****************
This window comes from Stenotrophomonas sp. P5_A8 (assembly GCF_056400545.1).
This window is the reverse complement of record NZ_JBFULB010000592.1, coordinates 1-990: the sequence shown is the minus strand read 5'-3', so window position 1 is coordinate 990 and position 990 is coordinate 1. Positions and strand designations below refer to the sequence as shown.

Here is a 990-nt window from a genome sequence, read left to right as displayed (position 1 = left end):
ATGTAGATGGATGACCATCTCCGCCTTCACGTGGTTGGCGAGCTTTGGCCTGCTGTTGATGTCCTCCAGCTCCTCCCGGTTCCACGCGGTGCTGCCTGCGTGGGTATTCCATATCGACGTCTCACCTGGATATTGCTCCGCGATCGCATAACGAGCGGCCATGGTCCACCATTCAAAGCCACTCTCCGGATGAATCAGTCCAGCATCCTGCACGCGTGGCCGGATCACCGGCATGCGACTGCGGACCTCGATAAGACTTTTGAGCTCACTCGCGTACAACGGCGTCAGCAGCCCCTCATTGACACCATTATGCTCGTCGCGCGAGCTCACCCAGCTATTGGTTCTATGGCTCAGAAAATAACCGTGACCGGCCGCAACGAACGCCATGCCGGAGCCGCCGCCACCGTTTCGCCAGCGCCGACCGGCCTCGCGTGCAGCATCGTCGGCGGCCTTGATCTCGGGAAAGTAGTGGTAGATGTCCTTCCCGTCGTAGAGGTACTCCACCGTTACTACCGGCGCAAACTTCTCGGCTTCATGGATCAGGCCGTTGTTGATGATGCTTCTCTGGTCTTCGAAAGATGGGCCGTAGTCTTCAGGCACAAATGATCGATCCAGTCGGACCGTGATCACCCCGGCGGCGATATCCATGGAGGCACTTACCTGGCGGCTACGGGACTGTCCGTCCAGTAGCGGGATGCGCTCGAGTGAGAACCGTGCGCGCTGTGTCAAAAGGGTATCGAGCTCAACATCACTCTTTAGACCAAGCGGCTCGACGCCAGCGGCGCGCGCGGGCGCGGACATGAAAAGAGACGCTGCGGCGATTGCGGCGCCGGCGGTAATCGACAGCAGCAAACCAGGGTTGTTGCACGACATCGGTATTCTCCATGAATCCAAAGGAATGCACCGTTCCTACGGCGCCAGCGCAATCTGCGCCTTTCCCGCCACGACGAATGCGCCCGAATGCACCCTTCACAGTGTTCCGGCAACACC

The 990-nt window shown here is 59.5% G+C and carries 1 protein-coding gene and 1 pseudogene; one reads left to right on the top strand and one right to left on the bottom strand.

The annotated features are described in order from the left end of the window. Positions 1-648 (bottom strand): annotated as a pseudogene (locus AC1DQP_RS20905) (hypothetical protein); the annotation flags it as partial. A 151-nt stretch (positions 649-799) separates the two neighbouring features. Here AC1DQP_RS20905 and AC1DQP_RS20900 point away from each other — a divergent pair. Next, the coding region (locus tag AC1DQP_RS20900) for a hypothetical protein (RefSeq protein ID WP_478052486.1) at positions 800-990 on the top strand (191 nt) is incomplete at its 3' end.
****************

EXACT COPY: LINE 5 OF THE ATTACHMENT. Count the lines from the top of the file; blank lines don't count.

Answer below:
The 990-nt window shown here is 59.5% G+C and carries 1 protein-coding gene and 1 pseudogene; one reads left to right on the top strand and one right to left on the bottom strand.